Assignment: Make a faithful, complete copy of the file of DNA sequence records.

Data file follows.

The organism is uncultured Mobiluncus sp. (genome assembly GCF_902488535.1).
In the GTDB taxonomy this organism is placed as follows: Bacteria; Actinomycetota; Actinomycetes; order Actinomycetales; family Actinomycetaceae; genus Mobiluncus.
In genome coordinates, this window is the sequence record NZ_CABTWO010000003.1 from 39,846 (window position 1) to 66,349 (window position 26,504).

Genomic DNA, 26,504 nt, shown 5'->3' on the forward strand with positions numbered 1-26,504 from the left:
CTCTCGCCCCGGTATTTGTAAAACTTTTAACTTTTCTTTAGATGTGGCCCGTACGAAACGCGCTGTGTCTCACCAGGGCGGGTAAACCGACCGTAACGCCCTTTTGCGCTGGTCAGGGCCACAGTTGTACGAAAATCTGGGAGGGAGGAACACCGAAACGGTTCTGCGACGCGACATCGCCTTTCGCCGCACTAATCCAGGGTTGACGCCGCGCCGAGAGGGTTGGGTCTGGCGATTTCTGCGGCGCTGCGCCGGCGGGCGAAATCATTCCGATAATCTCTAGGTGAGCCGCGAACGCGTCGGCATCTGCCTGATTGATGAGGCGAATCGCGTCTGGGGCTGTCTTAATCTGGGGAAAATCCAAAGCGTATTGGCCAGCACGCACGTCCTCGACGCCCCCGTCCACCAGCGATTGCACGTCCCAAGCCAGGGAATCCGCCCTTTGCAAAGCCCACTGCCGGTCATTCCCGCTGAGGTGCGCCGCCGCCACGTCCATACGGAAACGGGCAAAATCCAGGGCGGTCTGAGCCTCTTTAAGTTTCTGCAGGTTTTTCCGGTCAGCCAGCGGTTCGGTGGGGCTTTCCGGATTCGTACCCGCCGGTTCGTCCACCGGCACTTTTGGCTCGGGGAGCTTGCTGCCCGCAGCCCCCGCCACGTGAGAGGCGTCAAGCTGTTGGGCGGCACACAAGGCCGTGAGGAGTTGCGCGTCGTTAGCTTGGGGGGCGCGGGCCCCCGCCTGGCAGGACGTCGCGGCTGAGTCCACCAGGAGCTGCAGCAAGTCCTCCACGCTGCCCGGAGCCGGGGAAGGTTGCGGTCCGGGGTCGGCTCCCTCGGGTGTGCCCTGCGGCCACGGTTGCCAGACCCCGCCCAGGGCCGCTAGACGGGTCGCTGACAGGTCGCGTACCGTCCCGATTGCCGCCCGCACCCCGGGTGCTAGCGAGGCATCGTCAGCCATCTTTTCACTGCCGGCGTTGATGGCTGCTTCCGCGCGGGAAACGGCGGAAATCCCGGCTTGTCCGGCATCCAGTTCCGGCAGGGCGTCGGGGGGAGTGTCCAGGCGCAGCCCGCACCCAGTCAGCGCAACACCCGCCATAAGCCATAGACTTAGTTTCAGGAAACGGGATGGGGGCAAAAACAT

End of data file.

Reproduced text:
The organism is uncultured Mobiluncus sp. (genome assembly GCF_902488535.1).
In the GTDB taxonomy this organism is placed as follows: Bacteria; Actinomycetota; Actinomycetes; order Actinomycetales; family Actinomycetaceae; genus Mobiluncus.
In genome coordinates, this window is the sequence record NZ_CABTWO010000003.1 from 39,846 (window position 1) to 66,349 (window position 26,504).

Genomic DNA, 26,504 nt, shown 5'->3' on the forward strand with positions numbered 1-26,504 from the left:
CTCTCGCCCCGGTATTTGTAAAACTTTTAACTTTTCTTTAGATGTGGCCCGTACGAAACGCGCTGTGTCTCACCAGGGCGGGTAAACCGACCGTAACGCCCTTTTGCGCTGGTCAGGGCCACAGTTGTACGAAAATCTGGGAGGGAGGAACACCGAAACGGTTCTGCGACGCGACATCGCCTTTCGCCGCACTAATCCAGGGTTGACGCCGCGCCGAGAGGGTTGGGTCTGGCGATTTCTGCGGCGCTGCGCCGGCGGGCGAAATCATTCCGATAATCTCTAGGTGAGCCGCGAACGCGTCGGCATCTGCCTGATTGATGAGGCGAATCGCGTCTGGGGCTGTCTTAATCTGGGGAAAATCCAAAGCGTATTGGCCAGCACGCACGTCCTCGACGCCCCCGTCCACCAGCGATTGCACGTCCCAAGCCAGGGAATCCGCCCTTTGCAAAGCCCACTGCCGGTCATTCCCGCTGAGGTGCGCCGCCGCCACGTCCATACGGAAACGGGCAAAATCCAGGGCGGTCTGAGCCTCTTTAAGTTTCTGCAGGTTTTTCCGGTCAGCCAGCGGTTCGGTGGGGCTTTCCGGATTCGTACCCGCCGGTTCGTCCACCGGCACTTTTGGCTCGGGGAGCTTGCTGCCCGCAGCCCCCGCCACGTGAGAGGCGTCAAGCTGTTGGGCGGCACACAAGGCCGTGAGGAGTTGCGCGTCGTTAGCTTGGGGGGCGCGGGCCCCCGCCTGGCAGGACGTCGCGGCTGAGTCCACCAGGAGCTGCAGCAAGTCCTCCACGCTGCCCGGAGCCGGGGAAGGTTGCGGTCCGGGGTCGGCTCCCTCGGGTGTGCCCTGCGGCCACGGTTGCCAGACCCCGCCCAGGGCCGCTAGACGGGTCGCTGACAGGTCGCGTACCGTCCCGATTGCCGCCCGCACCCCGGGTGCTAGCGAGGCATCGTCAGCCATCTTTTCACTGCCGGCGTTGATGGCTGCTTCCGCGCGGGAAACGGCGGAAATCCCGGCTTGTCCGGCATCCAGTTCCGGCAGGGCGTCGGGGGGAGTGTCCAGGCGCAGCCCGCACCCAGTCAGCGCAACACCCGCCATAAGCCATAGACTTAGTTTCAGGAAACGGGATGGGGGCAAAAACAT